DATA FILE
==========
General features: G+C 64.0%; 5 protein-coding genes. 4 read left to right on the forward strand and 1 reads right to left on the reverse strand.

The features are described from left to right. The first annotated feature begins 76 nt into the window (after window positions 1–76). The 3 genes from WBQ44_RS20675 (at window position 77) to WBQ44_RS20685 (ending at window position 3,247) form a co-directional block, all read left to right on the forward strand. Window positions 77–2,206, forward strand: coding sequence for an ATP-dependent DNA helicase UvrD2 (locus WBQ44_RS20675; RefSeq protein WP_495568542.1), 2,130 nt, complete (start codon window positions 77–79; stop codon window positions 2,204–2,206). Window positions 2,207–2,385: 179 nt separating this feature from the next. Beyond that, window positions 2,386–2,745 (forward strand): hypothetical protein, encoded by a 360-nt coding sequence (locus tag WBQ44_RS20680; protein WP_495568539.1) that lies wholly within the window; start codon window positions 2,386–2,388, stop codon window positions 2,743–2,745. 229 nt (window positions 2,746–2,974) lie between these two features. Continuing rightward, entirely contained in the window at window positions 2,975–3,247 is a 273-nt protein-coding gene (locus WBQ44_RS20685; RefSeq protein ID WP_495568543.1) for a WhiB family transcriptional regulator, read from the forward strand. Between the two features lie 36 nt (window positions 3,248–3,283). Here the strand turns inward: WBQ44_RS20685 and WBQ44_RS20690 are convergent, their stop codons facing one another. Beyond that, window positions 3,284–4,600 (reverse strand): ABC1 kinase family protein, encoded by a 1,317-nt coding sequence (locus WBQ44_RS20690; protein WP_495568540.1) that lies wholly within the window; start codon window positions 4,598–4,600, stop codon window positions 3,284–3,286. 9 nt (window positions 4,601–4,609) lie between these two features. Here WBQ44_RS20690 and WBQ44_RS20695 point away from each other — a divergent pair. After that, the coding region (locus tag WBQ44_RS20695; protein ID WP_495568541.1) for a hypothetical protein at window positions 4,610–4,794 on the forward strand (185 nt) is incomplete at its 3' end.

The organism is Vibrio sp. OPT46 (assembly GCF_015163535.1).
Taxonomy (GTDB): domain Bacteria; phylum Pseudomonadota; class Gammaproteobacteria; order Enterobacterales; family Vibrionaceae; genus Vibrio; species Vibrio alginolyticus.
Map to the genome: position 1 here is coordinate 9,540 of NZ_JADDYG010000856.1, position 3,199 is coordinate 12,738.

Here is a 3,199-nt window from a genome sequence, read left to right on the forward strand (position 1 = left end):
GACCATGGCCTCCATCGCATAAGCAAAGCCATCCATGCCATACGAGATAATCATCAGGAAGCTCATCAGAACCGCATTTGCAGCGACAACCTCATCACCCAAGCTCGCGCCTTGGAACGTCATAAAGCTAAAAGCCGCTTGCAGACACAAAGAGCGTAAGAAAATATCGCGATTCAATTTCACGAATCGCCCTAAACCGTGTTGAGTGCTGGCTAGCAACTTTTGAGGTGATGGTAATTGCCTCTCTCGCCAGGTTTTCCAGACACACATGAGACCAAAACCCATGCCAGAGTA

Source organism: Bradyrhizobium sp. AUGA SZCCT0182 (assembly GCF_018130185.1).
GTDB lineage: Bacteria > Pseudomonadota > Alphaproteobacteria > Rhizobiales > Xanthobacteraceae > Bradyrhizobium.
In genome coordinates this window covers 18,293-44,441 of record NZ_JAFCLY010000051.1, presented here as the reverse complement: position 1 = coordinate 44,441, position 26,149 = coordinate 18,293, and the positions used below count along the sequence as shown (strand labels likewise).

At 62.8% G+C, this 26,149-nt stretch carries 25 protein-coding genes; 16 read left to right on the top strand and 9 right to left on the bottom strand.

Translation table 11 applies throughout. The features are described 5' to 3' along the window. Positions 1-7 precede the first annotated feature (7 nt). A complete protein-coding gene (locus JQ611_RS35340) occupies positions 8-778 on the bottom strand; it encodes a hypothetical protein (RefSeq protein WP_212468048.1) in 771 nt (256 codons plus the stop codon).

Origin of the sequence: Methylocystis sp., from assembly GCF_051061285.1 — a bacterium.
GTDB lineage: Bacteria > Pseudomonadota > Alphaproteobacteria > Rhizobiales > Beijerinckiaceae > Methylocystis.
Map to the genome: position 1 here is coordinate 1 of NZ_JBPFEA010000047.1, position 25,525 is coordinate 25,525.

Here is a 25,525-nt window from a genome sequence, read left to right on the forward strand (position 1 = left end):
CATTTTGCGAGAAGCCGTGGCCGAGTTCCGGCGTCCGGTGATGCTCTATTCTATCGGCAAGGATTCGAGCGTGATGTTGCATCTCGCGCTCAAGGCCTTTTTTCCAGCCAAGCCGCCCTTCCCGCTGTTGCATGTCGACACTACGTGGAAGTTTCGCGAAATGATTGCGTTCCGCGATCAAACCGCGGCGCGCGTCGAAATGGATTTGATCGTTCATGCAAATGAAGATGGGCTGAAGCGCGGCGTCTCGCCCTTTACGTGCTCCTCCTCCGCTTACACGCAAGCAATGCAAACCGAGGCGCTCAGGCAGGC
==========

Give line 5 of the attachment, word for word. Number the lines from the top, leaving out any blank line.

Map to the genome: position 1 here is coordinate 9,540 of NZ_JADDYG010000856.1, position 3,199 is coordinate 12,738.